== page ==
Meanwhile, home-baked pies continue to be sold at many other fish fries. At a fry in the school cafeteria of a Catholic church on the outskirts of Pittsburgh, the fish-fry director said they never bake pies at the school. Instead, parishioners bake pies, cookies, cakes and cupcakes and bring them in. Donations like those help keep costs down, he says. As for the regulation requiring goods to be baked on the premises, he said, "We're ignoring it. Don't tell anyone."
The ruckus at St. Cecilia's could lead to changes in Pennsylvania state law. State Sen. Elder Vogel Jr. has drafted legislation aimed at allowing nonprofits, including churches, to serve food prepared at home. That would cover fish fries held during Lent. "Once again, you've got the heavy hand of government coming in," he says. "These ladies bake pies, out of the goodness of their hearts."
Sen. Vogel, who sits on the state legislature's agriculture committee, says state officials seem willing to change the law. "They have more work on their hands than going after little old ladies baking pies."
The inspector's warning to St. Cecilia's carried no fine. But the inspector has raised some hackles by telling the women that the state would allow them to bake pies for sale in their own kitchens, if they paid $35 to have them inspected as well.
"Well, that's just ridiculous," says Ms. Humbert, 73, one of the parish bakers. She has been bringing raisin pies to the church for more than a decade and says she thought the women's kitchens "are probably a lot cleaner than some restaurants," but might not meet "nitpicky" requirements.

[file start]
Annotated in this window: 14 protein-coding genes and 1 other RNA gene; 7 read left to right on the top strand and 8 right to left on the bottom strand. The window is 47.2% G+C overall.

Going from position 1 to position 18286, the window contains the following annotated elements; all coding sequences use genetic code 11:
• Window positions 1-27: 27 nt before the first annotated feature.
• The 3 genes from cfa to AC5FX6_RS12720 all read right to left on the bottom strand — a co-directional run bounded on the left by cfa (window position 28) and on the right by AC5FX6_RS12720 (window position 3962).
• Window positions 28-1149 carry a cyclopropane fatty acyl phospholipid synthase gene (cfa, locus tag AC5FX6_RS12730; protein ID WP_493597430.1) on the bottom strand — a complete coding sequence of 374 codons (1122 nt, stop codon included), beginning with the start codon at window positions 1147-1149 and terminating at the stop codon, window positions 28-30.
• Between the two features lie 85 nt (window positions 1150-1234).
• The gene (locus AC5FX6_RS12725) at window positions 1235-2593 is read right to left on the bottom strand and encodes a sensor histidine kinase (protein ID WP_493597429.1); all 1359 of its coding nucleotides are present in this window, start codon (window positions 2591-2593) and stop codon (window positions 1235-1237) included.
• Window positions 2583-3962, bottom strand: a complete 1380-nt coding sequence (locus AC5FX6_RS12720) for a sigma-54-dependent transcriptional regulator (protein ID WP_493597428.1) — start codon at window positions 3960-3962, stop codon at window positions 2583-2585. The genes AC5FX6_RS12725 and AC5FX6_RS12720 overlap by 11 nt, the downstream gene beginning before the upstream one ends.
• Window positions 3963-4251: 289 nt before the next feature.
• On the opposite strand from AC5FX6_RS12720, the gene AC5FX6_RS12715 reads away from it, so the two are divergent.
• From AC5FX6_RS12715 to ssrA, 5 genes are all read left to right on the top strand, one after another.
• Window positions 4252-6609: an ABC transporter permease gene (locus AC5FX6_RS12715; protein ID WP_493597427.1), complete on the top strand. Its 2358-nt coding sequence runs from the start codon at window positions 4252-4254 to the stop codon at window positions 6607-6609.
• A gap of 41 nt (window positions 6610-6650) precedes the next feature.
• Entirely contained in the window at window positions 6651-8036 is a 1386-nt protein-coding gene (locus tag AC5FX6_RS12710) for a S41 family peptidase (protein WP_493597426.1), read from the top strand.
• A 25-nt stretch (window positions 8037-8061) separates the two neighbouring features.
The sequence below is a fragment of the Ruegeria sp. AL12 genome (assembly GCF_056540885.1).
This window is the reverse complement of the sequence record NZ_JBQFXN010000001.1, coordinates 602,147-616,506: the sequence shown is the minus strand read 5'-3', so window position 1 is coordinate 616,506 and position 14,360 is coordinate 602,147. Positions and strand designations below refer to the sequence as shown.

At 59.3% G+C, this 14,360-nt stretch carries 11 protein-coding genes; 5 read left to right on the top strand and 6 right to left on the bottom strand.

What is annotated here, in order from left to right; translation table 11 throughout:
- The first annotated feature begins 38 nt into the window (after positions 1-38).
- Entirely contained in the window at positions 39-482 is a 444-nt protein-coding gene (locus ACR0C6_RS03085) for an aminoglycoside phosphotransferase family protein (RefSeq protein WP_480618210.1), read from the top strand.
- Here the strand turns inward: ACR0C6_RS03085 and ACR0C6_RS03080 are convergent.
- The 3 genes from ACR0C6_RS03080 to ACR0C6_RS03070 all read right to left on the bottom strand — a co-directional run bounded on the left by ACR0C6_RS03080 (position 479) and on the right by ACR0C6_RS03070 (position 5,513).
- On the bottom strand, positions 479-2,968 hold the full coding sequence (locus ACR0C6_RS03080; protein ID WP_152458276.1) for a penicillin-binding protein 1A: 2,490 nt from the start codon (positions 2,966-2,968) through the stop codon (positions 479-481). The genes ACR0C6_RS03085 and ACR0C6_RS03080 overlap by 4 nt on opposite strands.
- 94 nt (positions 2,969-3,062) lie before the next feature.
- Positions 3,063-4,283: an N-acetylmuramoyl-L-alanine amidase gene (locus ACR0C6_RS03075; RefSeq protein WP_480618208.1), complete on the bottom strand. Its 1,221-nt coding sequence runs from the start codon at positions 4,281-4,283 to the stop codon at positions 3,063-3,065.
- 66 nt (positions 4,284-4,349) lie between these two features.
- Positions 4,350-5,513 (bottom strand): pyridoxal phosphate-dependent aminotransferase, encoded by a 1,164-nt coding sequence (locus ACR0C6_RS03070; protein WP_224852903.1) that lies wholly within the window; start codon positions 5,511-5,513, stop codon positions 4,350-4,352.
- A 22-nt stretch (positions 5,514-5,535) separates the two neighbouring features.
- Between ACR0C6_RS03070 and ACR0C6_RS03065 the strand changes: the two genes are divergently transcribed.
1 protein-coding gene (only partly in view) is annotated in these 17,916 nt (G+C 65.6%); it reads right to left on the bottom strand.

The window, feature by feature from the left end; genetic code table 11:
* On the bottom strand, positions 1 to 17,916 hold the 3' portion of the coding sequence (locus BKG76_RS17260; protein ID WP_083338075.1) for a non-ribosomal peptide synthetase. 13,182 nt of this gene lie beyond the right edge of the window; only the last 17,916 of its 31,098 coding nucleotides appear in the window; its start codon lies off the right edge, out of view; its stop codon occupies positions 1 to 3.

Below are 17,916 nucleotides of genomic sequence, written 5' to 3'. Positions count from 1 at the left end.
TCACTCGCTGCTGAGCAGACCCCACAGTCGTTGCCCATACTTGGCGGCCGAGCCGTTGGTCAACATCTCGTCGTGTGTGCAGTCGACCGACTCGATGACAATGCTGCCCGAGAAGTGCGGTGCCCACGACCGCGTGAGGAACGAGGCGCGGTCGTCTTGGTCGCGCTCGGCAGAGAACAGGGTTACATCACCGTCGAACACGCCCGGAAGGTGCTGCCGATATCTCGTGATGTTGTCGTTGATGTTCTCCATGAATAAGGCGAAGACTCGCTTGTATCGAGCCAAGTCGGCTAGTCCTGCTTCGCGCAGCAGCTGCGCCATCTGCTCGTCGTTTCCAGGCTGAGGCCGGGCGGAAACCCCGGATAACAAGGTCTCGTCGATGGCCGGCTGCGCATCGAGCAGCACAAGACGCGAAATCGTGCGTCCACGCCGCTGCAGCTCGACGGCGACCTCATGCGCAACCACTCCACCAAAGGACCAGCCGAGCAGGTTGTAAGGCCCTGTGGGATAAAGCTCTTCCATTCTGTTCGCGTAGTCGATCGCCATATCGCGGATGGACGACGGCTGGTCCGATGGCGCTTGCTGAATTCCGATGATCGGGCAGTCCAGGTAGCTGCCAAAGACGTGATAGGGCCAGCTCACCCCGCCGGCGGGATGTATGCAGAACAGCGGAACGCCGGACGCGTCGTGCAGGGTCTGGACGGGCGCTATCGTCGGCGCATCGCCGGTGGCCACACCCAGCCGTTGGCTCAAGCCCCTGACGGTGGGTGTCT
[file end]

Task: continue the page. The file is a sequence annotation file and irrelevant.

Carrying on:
Ms. Pratte, 88, has been attending St. Cecilia's since she was a girl. She missed a step and spent two and a half weeks in the hospital earlier this year. She said it would be "kind of hard" to get to the church to do any baking. "I'd rather just make them at home," she says of her coconut-cream pies. Others say it's difficult to bake good pies in a strange oven.
Thanks to the publicity caused by the crackdown, the St. Cecilia's fish fries attracted more visitors than ever before. The church has cleared about $3,500 on each fry, according to Father Michael Greb, pastor of the church, who notes that regular donations are down about 10%. The fish fries are the church's biggest fund-raiser of the year.
Fish dinners, either baked or fried, cost $8.50 and are served with french fries, baked potato or two pierogis. Cole slaw costs 75 cents. The church typically goes through several hundred pounds of haddock and cod per fry and at least 20 pies.
On a recent Friday, the smell of frying fish wafted from a downstairs kitchen and dining hall to the upstairs foyer with its nearly life-size crucifix. Father Greb wore a Pittsburgh Pirates baseball cap and jacket over his black clerical clothes and sat in the brightly lit hall at a table with parishioners.
Some people had suggested that the women put their homemade pies in boxes to make them appear they had been purchased. But everyone insisted they hadn't.
Diane Rotuna, 62, said she donated two apple pies that she purchased from a local grocery chain, "just to keep it legit."